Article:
Right now I’m reading Rob Bell’s Sex God for an article in the E-Block series on Emergent Gurus. It’s nowhere near as controversial as the titles implies (sorry, folks) but Bell brought up a matter very similar to one raised by Leonard Sweet in The Gospel According to Starbucks which has inspired some reflection. Bear with me as I develop an analogy.
Sweet’s book used Starbucks as a potential model for churches to follow. He noted that Starbucks was more than a place to get a coffee and a sweet roll – it was marketed as an experience for the customer: a place to gather and socialize, a place to relax, and so on.
Something disturbed me about this immensely, as I saw in it the root of many problems already afflicting the church: Experience-based worship pushing out sound teaching; disinterest in sound doctrine; the use in the emergent church of service as a way to distract from the hard questions. But wait, there’s more.
My beloved Mrs H and I love our semi-educational TV shows; among them, various shows on the Food Network. One we particularly liked (summarized here) l was an account of the mega-battle between the two coffeehouse heavyweights out there: Starbucks, of course, and Dunkin’ Donuts.
There’s plenty of interesting data in this battle and I can add my own anecdotal two cents’ worth. Here in Orlando, Starbucks and DD are both to be found just about everywhere. In New England, though, where we took a recent vacation, we saw DD more than everywhere: In gas stations no less than two blocks apart, for example. Starbucks? Nowhere we saw, except the Portland airport. (Yes, I’m sure there are more. I’m also sure there are places where Starbucks is everywhere, and you can’t find a DD, even with a microscope.)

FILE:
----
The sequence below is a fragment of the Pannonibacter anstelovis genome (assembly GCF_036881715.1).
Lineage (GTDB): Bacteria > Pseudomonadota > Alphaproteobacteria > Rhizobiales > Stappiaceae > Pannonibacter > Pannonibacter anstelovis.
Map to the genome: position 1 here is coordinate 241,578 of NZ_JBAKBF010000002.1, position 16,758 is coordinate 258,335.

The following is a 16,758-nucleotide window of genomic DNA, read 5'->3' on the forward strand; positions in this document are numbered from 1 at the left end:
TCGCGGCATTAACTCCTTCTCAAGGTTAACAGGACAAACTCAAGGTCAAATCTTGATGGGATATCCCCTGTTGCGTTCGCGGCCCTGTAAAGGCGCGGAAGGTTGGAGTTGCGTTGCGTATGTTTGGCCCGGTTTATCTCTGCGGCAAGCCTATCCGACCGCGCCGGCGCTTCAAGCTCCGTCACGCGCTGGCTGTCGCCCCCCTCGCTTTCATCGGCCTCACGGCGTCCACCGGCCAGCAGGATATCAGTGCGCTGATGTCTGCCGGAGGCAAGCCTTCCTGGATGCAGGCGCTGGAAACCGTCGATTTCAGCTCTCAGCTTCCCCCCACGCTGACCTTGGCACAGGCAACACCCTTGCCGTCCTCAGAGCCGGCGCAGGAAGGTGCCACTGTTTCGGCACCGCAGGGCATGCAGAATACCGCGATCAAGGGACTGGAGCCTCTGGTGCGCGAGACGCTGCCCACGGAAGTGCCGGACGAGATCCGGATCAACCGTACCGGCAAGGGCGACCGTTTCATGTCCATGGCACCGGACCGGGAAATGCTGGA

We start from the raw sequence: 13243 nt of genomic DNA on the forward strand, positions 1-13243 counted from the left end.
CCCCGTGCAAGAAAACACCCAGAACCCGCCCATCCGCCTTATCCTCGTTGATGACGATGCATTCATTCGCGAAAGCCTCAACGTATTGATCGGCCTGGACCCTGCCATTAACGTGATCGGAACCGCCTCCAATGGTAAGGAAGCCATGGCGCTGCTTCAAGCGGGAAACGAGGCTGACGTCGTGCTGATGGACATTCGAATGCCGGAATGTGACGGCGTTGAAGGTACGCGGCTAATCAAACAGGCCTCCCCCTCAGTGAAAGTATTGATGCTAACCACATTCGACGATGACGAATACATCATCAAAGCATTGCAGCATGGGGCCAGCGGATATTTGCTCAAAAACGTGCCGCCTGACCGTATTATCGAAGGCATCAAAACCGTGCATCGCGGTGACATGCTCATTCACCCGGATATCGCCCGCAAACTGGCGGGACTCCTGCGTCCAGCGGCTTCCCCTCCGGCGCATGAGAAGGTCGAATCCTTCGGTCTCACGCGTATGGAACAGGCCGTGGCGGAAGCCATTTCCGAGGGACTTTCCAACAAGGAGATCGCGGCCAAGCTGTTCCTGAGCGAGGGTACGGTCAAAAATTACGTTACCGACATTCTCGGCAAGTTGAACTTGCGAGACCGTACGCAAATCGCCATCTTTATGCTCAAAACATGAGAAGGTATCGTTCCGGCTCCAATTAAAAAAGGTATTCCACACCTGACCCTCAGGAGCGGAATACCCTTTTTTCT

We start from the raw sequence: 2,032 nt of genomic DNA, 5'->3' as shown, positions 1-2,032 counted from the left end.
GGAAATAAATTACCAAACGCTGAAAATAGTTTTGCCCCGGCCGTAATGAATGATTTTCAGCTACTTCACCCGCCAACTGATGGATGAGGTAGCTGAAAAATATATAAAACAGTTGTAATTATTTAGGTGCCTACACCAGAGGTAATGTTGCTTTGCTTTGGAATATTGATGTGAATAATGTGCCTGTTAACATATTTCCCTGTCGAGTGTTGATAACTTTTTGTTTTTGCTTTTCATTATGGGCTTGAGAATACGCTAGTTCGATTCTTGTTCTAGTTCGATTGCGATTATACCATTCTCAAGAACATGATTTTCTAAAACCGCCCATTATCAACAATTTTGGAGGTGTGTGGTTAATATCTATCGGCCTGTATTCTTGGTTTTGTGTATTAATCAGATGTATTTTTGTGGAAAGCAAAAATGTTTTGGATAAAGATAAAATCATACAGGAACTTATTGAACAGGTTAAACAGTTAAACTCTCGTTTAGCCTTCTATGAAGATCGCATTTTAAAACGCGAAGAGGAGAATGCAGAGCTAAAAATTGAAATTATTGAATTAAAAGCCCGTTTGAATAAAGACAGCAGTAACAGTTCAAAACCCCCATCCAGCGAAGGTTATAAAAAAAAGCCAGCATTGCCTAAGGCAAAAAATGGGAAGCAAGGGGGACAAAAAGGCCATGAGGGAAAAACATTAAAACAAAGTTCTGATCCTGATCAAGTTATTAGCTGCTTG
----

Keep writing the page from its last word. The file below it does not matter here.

That Food Network show noted that the two shops have differing appeals. Starbucks caters mostly to the uppity, trendy crowd. DD appeals mostly to the blue collar worker. It’s easy to see why both can survive as well as they do. But yes, there’s more.
I can’t stand coffee. Mrs H, though, loves it (and says, in spite of my debilitating dislike of it, that I mix in her sugar and cream better than anyone can; I’m her expert mixer). So we frequent the coffee shops – both of them. Which one we stop at depends on factors like time and location. Given an equal choice, though, we prefer DD. And when we go to Starbucks, it isn’t for the experience; it’s because Mrs H loves their Sumatra blend, and I like their Vivanno smoothies.
Now let me tie this together to something to do with the church. We probably like DD better than Starbucks not because we’re blue collar workers, but because we’re both introverts. Hardcore – me more so than Mrs H. We don’t go to coffee houses for “experience”. We go for (duh) the coffee. Why else would you go to a coffee house?
I’m being facetious, because I understand in principle, if not personally, why some people want an “experience”. Generally, I suppose those people are extroverts. And it’s great that each side can support their favorite coffee houses enough for both to stay in business.
The problem, though, is that won’t work for churches. The further problem is that extroversion dominates our programming, while introversion is shut out . Many of the leaders are extroverted in practice if not in fact. The introverts get disgusted with the emphasis on “experience” and either leave, or complain and get tagged as fuddy-duddies, or do their best to contribute but end up ignored.
If churches were coffee houses, the introverts could start their own churches. But that’s not how the Body of Christ was intended to work. The antithesis is supposed to arrive at synthesis.
As it is, we can see the results of allowing extroversion to dominate. No doubt if introversion ever got the chance to dominate, there’d be a different sort of disaster, but I don’t expect we’ll ever get to see what it is.
So, no, Leonard – the church shouldn’t become Starbucks. Nor should it become DD. It needs to be a merger of the two, or the results will be all wrong: Either too much cream and sugar, or too black.
Let’s all become expert mixers.